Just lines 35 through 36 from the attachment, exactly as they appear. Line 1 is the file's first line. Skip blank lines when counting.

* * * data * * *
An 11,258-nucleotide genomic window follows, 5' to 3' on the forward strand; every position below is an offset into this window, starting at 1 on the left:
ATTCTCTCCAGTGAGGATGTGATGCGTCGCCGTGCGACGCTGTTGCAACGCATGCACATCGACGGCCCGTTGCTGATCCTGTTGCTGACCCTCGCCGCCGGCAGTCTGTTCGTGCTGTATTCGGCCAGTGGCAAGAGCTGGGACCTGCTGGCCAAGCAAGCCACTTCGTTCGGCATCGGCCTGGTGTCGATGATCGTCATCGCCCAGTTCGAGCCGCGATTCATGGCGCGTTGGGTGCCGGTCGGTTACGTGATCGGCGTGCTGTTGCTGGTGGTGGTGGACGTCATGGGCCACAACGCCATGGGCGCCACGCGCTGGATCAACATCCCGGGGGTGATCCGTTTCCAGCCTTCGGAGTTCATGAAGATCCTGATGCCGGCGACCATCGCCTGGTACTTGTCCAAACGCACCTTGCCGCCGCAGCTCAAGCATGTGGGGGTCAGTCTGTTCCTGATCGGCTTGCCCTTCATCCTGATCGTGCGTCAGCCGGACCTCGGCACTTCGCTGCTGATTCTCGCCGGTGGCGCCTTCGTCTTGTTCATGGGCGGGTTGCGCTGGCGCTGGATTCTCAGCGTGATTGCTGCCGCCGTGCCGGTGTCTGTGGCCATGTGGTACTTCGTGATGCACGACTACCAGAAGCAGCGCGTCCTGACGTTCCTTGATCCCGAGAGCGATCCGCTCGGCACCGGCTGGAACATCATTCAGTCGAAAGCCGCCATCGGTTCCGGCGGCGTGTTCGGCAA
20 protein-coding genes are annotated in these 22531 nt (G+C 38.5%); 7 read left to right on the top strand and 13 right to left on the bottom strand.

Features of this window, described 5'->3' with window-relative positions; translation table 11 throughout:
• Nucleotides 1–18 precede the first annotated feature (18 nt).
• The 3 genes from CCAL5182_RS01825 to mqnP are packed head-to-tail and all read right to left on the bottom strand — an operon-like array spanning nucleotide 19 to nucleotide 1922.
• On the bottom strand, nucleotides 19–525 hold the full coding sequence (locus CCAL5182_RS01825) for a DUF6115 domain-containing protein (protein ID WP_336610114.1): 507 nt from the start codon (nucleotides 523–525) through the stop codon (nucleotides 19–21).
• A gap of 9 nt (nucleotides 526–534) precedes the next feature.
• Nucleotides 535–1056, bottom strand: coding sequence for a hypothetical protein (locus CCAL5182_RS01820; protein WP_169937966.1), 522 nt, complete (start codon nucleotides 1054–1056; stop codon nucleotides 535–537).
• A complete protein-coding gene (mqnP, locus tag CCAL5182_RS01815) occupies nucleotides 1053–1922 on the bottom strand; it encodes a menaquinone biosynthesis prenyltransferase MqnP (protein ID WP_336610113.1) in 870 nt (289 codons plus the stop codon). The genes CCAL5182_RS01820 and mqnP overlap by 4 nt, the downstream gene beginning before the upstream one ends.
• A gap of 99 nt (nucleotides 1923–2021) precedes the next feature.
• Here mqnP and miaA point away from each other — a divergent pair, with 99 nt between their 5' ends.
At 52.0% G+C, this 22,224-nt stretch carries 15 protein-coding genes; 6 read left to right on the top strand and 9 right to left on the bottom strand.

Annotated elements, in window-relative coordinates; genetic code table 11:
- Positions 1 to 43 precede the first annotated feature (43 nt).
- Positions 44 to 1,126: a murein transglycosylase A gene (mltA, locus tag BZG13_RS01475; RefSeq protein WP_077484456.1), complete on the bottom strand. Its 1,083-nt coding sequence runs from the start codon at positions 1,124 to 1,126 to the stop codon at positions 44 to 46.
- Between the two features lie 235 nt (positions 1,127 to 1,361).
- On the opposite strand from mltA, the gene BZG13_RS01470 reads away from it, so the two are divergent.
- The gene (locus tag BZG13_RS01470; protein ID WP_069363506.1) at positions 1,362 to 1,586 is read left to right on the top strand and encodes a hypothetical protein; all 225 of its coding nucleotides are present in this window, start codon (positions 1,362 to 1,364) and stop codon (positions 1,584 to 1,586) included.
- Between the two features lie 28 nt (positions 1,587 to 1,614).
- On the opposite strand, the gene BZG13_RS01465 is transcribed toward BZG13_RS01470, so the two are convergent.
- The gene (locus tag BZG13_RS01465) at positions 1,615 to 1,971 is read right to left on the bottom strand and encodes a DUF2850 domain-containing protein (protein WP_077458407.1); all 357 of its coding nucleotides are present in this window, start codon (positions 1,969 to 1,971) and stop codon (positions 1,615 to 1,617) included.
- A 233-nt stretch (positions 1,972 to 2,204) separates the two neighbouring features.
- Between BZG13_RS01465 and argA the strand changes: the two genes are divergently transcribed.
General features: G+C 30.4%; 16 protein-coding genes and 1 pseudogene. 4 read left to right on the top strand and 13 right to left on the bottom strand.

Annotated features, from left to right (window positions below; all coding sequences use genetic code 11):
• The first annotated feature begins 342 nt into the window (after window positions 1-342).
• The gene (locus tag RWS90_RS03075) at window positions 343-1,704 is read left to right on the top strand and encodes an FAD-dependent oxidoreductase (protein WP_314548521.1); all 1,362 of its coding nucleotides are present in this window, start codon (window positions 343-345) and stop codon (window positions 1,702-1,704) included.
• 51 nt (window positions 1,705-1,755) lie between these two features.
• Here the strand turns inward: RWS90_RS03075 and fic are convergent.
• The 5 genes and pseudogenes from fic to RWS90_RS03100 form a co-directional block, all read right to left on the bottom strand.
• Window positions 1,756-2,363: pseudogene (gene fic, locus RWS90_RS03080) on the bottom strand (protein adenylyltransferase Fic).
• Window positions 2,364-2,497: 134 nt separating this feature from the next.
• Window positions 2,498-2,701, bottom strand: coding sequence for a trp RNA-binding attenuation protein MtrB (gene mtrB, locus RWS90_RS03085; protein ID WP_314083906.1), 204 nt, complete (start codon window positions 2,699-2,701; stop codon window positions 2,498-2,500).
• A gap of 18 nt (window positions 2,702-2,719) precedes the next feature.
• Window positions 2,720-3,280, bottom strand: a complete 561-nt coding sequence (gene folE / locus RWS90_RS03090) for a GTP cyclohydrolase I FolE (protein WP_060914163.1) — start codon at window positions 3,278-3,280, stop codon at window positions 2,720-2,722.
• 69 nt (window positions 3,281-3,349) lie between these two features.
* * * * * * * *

• A gap of 18 nt (window positions 2,702-2,719) precedes the next feature.
• Window positions 2,720-3,280, bottom strand: a complete 561-nt coding sequence (gene folE / locus RWS90_RS03090) for a GTP cyclohydrolase I FolE (protein WP_060914163.1) — start codon at window positions 3,278-3,280, stop codon at window positions 2,720-2,722.